My Father’s Birthday: Reconciling What Never Was And What Never May Be

I mailed my dad’s birthday card last week, because he is in Nebraska, I’m in Colorado and the mail takes a few days to reach its destination. His birthday was last Saturday.

Something occurred to me when I bought his birthday card. And when I wrote a message in it. And again when I sent it. On his birthday, and again now. I’m a better child than he is a father. I think it is hard to measure how good a person is or isn’t… at least on a level playing field. But birthdays is one such playing field where it is… clear. He doesn’t always remember my birthday and he never sends a card (I’m not exaggerating with the ‘never’). But I always do.

On a subjective playing field that is much less level – my father has traded the roles of ‘sperm donor’ and ‘abusive asshat’ back and forth for more than two decades. But the last two years I have tried to have some sort of something with him. Between my two parents he is the sane one (as in not criminally psychotic). While he was abusive and has never apologized or ‘made good’ on any of that – I have to believe that he was oblivious and stupid rather than being deliberately hurtful. Which is funny, because between my two parents, he certainly did more sustainable damage.

When I was a kid I knew my mother was crazy, her kind of crazy is easily identifiable. But my father was a high-functioning adult so what he said or how he treated me was harder to write off. My dad’s abuse was purely emotional and verbal with some neglect sprinkled in for effect. He was the one that would tell me, “You’re incredibly difficult to love,” and “you just bring out violence in others.” They were things he said again and again, after every one of my mother’s rages he drilled into me that it was my fault. He would always put me down, call me names, claim I was doing something or not doing something to spite him and just talk to me in a way that is hard to describe and yet when any of my friends would hear it they would get this horrified look on their faces.

Come Christmas or birthdays, I was the only one of his children who received little to no acknowledgment. It started when I was around twelve and continues to this day. One of my siblings who is also an adult (he is 25 now) receives gifts and a card, but I never do. I may get a text or a phone call every few years, but otherwise it is either forgotten or ignored, and I never receive anything. Christmas as a kid was worse. I might get a few pairs of socks while all of my brothers would receive new laptops, video game systems and cash (as in all three, the same year – my father is very ‘comfortable’ when it comes to money). These are not exaggerations, but actual instances.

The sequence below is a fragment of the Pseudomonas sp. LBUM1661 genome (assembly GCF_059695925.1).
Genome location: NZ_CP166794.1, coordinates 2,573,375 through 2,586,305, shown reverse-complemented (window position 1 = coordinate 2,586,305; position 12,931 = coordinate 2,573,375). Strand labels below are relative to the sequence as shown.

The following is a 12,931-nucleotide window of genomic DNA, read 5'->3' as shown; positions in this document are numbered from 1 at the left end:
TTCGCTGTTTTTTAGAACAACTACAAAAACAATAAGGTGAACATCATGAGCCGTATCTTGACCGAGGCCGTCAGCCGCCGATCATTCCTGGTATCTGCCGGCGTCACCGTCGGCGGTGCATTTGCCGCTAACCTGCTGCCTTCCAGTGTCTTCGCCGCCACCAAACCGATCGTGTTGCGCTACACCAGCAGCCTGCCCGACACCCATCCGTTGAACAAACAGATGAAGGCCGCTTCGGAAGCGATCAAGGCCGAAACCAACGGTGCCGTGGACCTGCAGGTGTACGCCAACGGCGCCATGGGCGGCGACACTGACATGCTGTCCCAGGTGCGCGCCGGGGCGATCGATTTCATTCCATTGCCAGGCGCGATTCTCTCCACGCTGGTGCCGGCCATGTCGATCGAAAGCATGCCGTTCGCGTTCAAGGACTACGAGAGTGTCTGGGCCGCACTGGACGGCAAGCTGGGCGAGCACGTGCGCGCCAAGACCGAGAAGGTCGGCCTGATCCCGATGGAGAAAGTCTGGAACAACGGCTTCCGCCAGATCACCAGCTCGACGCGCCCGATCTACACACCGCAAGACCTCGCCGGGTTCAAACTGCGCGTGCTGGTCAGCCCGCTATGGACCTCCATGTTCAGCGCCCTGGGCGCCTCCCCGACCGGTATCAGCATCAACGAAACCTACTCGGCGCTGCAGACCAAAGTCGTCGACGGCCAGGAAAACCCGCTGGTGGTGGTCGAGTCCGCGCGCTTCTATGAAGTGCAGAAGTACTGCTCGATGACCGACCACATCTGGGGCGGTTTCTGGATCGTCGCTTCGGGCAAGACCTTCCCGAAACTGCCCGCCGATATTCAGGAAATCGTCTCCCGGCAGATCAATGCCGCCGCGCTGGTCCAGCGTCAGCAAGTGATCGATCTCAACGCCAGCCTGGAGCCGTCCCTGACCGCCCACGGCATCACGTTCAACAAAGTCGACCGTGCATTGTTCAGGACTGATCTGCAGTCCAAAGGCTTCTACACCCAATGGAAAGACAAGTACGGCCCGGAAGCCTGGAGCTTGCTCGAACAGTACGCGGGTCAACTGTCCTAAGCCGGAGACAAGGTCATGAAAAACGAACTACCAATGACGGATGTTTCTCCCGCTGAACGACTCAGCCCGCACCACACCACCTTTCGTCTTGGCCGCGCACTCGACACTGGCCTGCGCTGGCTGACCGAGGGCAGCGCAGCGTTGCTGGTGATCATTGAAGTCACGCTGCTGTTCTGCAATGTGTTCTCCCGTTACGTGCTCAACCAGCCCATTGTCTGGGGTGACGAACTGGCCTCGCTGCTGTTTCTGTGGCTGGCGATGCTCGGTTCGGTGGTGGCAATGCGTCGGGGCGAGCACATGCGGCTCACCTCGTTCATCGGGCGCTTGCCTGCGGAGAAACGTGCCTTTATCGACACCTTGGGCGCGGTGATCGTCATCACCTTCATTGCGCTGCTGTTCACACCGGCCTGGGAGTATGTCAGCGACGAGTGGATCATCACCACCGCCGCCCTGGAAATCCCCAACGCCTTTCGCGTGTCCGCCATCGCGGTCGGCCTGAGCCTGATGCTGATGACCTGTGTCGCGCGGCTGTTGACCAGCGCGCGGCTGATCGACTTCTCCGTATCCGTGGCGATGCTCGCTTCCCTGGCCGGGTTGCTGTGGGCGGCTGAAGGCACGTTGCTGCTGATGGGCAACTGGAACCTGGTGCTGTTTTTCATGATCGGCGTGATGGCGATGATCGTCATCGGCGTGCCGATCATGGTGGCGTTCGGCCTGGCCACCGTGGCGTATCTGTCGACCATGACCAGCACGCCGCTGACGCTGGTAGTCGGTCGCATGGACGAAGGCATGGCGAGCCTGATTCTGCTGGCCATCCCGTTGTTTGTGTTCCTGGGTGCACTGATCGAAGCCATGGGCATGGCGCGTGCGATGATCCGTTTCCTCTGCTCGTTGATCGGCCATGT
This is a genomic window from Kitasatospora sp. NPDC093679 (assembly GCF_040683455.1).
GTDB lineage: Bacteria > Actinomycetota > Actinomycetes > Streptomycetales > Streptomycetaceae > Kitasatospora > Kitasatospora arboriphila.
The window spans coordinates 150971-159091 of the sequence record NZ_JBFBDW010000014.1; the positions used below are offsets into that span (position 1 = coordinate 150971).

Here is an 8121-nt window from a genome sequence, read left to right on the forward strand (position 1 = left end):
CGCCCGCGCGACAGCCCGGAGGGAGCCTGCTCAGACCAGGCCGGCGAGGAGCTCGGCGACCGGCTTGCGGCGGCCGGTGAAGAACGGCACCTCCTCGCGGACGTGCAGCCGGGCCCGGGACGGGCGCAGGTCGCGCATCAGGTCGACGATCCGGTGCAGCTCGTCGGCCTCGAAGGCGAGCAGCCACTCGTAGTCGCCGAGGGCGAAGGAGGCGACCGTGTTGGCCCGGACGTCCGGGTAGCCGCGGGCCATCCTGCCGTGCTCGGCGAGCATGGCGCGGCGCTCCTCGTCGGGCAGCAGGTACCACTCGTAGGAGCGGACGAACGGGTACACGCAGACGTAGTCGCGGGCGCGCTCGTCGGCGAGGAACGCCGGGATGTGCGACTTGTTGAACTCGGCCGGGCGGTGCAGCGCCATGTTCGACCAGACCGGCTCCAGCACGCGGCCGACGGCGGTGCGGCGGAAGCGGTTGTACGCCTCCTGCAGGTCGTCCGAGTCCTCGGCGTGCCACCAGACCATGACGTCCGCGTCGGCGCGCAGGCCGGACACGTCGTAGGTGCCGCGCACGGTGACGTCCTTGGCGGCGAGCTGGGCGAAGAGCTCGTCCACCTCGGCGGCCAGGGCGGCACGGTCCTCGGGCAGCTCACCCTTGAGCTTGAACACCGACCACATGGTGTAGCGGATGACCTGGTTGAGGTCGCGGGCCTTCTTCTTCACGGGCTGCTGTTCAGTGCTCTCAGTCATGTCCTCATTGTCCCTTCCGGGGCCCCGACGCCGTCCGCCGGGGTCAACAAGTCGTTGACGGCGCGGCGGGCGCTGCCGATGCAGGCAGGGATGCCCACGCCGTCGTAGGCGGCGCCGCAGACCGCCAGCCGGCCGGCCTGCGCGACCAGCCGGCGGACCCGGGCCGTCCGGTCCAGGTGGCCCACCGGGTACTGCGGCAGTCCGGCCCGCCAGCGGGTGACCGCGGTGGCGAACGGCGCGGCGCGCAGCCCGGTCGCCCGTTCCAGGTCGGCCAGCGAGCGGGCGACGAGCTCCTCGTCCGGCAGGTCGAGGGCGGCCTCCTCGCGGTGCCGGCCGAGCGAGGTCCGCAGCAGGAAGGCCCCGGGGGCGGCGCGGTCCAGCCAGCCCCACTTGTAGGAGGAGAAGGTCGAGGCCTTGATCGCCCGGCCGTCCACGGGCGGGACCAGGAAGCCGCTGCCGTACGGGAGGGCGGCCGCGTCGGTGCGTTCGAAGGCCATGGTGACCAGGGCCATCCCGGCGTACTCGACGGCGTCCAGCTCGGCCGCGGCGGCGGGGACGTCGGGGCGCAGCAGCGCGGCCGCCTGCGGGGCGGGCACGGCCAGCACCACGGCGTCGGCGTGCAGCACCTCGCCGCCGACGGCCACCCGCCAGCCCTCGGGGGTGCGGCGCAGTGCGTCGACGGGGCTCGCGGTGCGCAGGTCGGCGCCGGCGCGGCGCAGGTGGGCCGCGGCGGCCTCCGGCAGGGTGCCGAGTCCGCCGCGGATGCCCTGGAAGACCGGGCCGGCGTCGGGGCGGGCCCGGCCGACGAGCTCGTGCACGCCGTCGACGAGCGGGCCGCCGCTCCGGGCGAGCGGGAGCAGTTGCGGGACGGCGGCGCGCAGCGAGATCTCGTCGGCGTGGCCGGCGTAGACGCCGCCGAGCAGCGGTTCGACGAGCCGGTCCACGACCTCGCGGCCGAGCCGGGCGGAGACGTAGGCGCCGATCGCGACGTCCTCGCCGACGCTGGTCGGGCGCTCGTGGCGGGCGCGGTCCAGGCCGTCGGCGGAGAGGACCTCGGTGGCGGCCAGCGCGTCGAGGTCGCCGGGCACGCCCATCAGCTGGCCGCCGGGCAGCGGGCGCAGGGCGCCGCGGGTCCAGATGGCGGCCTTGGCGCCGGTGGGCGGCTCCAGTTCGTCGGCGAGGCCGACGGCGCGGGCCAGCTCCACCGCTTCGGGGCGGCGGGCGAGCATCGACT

For the last two years there has been a cease fire of sorts. I allow him to be in my life as much as he wants, which means he may contact me once or twice a year to make sure I’m still breathing. It is never long and always stiff or uncomfortable. I send him birthday, Father’s Day and Christmas cards because I feel that not doing something can be as big of a statement as doing something, and I don’t want to make the wrong statement. Still, I always look for cards that are not ‘too deep’ and cards that don’t say “thank you” or talk about how he is such a wonderful father, because he never has been before, and being honest about that is important to me for some reason. I go out and visit him once every other year, but just like him never sending or giving me a birthday card, he has never made the trip out to visit us, even though he has had an open invitation reinforced every time we do exchange any kind of communication.

I told him in February of last year that at some point we need to have a conversation… about everything.

He knew what I meant, and his response was, “You can’t live in the past.”

“I’m not living in the past, I want to move on from it. But not being able to acknowledge it is a problem. I don’t need an apology, but I do need you to acknowledge our past, your part in it, and know that you really do understand it. Not for forgiveness, but so I know we won’t fall into old patterns and then we really can move on from it.”

For me this conversation is essential and necessary. I need to know that he understands and acknowledges what he did, and that it won’t happen again. But as for forgiveness, I have already done that as much as one can – not for him, but for myself.

For now we continue to have this superficial ‘open communication and technical cease fire’ which really is almost no contact. Every time I talk to him part of me feels like that vulnerable child, desperate for a parent, and I really, REALLY hate that part of me. It makes me uncomfortable. I know right now our ‘relationship’ which I really avoid calling it, because it doesn’t feel real or serious enough to qualify for that word, is one-sided or at least it appears to be. But I continue to hope that one day he will be the kind of dad that he is to all of my brothers, but if it happens then it happens, and if it doesn’t, I’ll know that I tried and that is all that I can do.


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